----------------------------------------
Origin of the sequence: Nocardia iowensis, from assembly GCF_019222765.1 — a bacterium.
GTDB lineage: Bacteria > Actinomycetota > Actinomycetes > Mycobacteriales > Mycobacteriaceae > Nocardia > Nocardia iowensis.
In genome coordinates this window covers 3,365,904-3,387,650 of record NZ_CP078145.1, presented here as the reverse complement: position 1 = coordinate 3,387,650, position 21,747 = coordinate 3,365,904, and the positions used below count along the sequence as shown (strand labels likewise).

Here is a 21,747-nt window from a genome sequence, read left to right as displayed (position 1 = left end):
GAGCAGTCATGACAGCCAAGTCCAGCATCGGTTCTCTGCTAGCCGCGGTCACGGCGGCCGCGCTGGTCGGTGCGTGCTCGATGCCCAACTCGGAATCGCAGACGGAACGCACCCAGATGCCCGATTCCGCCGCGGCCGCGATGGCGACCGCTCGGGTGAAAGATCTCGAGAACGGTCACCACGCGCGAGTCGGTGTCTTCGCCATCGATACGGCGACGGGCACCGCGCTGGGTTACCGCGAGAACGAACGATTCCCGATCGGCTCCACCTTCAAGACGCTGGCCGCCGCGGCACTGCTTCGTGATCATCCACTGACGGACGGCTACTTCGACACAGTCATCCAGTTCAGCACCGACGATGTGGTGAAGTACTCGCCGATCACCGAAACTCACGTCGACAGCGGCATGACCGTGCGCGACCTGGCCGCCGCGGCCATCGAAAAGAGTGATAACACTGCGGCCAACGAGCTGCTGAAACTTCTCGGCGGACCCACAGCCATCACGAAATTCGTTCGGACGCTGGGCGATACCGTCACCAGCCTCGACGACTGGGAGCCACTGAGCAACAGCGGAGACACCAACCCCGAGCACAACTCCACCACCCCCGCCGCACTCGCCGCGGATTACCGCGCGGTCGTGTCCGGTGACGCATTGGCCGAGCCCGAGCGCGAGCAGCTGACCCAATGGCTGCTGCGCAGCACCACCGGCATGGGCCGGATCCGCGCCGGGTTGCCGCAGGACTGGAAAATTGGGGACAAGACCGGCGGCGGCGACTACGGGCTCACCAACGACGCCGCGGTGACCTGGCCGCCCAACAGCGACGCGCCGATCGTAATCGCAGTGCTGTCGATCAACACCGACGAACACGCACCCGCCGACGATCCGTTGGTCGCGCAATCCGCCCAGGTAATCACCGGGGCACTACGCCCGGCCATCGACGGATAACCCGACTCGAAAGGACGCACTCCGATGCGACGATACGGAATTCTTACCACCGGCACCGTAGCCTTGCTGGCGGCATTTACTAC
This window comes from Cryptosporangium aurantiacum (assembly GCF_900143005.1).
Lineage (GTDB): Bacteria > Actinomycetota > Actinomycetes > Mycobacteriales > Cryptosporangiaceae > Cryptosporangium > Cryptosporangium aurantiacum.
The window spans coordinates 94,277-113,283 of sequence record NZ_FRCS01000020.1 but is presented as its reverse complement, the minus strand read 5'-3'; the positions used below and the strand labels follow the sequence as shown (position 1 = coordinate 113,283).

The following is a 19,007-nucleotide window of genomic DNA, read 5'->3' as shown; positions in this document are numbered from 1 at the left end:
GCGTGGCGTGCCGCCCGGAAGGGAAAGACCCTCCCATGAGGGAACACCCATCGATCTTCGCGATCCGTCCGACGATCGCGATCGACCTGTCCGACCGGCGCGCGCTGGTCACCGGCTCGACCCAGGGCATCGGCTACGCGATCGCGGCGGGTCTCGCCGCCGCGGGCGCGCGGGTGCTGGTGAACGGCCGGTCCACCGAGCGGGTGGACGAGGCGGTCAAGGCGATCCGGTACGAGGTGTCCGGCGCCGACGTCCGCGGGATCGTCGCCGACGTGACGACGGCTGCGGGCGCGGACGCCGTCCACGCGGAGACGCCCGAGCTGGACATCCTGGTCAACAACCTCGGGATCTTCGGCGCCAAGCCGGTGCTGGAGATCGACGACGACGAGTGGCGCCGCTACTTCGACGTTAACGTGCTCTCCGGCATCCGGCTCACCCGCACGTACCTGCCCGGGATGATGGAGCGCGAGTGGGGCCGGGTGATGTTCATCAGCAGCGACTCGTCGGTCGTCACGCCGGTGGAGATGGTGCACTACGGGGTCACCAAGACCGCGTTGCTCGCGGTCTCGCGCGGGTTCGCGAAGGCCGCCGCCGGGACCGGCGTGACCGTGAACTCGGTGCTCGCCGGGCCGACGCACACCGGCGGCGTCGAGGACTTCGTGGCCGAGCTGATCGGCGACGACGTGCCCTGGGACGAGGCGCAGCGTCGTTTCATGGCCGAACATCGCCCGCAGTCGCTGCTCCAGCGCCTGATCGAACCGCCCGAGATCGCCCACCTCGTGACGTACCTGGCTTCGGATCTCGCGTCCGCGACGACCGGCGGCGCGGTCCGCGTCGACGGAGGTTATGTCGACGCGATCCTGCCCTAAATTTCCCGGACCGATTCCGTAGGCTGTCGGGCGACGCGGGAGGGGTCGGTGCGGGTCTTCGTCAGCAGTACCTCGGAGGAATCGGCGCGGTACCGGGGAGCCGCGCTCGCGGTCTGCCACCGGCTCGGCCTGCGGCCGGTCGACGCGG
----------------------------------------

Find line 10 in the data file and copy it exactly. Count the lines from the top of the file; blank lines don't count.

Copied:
GCGTGGCGTGCCGCCCGGAAGGGAAAGACCCTCCCATGAGGGAACACCCATCGATCTTCGCGATCCGTCCGACGATCGCGATCGACCTGTCCGACCGGCGCGCGCTGGTCACCGGCTCGACCCAGGGCATCGGCTACGCGATCGCGGCGGGTCTCGCCGCCGCGGGCGCGCGGGTGCTGGTGAACGGCCGGTCCACCGAGCGGGTGGACGAGGCGGTCAAGGCGATCCGGTACGAGGTGTCCGGCGCCGACGTCCGCGGGATCGTCGCCGACGTGACGACGGCTGCGGGCGCGGACGCCGTCCACGCGGAGACGCCCGAGCTGGACATCCTGGTCAACAACCTCGGGATCTTCGGCGCCAAGCCGGTGCTGGAGATCGACGACGACGAGTGGCGCCGCTACTTCGACGTTAACGTGCTCTCCGGCATCCGGCTCACCCGCACGTACCTGCCCGGGATGATGGAGCGCGAGTGGGGCCGGGTGATGTTCATCAGCAGCGACTCGTCGGTCGTCACGCCGGTGGAGATGGTGCACTACGGGGTCACCAAGACCGCGTTGCTCGCGGTCTCGCGCGGGTTCGCGAAGGCCGCCGCCGGGACCGGCGTGACCGTGAACTCGGTGCTCGCCGGGCCGACGCACACCGGCGGCGTCGAGGACTTCGTGGCCGAGCTGATCGGCGACGACGTGCCCTGGGACGAGGCGCAGCGTCGTTTCATGGCCGAACATCGCCCGCAGTCGCTGCTCCAGCGCCTGATCGAACCGCCCGAGATCGCCCACCTCGTGACGTACCTGGCTTCGGATCTCGCGTCCGCGACGACCGGCGGCGCGGTCCGCGTCGACGGAGGTTATGTCGACGCGATCCTGCCCTAAATTTCCCGGACCGATTCCGTAGGCTGTCGGGCGACGCGGGAGGGGTCGGTGCGGGTCTTCGTCAGCAGTACCTCGGAGGAATCGGCGCGGTACCGGGGAGCCGCGCTCGCGGTCTGCCACCGGCTCGGCCTGCGGCCGGTCGACGCGG